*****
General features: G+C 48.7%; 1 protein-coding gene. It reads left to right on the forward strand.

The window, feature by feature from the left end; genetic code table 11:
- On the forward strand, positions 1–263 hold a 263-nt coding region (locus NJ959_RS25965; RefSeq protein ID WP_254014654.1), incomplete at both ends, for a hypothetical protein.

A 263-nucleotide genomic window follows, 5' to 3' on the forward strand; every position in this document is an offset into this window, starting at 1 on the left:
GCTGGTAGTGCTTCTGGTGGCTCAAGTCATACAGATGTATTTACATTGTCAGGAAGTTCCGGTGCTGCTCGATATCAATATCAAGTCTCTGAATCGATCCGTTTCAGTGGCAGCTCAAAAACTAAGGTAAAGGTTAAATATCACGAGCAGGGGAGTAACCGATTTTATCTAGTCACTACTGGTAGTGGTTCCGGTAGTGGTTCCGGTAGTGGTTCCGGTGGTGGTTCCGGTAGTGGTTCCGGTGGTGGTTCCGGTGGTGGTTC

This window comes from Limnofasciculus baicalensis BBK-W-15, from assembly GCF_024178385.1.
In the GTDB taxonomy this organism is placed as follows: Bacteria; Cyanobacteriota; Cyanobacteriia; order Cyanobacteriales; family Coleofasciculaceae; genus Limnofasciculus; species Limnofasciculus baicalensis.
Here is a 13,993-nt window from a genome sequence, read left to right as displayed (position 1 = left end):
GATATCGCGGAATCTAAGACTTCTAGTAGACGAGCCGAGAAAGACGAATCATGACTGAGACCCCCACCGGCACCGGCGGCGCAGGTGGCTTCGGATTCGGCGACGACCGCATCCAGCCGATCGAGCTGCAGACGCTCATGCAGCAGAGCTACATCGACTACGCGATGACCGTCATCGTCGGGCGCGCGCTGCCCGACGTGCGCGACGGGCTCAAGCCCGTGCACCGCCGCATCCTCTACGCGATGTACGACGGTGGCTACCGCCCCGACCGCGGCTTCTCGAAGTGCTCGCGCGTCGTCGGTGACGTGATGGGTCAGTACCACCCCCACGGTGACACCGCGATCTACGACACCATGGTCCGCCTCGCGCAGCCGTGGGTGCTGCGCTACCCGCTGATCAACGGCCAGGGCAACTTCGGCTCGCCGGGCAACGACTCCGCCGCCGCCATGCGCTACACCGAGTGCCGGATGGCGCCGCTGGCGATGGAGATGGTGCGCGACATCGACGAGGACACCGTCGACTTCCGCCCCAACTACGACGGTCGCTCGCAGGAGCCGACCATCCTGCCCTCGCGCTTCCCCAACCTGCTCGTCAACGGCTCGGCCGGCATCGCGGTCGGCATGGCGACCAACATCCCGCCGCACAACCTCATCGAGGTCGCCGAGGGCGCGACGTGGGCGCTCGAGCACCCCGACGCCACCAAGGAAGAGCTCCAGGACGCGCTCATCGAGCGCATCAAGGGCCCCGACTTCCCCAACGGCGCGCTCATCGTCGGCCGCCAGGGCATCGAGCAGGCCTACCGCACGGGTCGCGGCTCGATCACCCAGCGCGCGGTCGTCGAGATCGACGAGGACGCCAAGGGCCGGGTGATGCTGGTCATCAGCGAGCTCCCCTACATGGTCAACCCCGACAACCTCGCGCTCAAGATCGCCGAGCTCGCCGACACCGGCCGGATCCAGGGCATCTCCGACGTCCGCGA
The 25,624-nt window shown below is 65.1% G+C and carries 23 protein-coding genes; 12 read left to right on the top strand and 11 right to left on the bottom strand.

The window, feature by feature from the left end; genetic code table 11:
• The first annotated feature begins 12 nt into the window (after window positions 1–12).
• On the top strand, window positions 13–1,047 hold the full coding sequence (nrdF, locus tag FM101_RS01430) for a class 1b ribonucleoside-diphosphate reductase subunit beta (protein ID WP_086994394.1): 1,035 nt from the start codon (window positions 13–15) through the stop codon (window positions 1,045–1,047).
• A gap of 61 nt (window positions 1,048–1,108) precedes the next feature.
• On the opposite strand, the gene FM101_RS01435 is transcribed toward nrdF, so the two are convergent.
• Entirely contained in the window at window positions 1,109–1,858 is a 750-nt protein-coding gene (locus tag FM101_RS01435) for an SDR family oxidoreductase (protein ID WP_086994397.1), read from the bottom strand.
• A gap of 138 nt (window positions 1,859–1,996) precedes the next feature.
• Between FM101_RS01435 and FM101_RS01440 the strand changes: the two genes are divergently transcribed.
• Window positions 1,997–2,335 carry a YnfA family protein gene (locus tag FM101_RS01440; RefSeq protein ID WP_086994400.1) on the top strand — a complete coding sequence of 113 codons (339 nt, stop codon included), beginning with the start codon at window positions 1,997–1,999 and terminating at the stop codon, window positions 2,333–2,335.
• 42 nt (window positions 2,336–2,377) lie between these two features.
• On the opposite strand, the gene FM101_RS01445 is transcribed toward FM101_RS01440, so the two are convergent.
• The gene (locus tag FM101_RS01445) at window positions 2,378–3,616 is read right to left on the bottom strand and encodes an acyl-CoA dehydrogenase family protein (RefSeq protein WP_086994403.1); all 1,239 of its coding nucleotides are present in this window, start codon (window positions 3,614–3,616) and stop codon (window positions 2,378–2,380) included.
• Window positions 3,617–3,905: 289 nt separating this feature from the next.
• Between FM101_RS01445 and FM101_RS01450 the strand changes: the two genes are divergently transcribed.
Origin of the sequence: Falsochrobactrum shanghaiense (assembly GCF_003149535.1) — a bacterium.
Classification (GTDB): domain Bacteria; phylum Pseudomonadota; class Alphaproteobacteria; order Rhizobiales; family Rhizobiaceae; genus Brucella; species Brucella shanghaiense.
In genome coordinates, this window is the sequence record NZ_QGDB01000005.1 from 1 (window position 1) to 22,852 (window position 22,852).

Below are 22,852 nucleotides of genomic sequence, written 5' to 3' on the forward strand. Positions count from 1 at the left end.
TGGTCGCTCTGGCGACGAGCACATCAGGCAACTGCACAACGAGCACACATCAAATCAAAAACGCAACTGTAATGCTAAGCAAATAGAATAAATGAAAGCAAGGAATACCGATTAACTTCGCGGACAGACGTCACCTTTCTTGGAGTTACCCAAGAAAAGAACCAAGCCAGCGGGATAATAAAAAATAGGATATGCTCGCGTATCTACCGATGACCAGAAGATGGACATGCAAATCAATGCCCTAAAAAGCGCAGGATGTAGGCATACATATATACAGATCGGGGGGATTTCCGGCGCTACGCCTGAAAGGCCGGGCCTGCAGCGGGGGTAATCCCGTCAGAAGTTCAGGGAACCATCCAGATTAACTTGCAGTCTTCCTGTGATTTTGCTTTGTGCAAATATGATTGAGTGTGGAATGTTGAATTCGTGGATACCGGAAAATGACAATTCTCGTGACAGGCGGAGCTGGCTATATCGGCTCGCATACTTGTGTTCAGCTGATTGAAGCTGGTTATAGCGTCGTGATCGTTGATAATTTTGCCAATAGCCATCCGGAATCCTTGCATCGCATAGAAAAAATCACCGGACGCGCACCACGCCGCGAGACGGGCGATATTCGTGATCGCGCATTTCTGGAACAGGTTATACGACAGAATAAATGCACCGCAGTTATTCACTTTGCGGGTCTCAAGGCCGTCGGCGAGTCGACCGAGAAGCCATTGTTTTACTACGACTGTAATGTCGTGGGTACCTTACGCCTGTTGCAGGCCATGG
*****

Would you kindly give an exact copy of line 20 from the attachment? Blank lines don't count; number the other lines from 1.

• 42 nt (window positions 2,336–2,377) lie between these two features.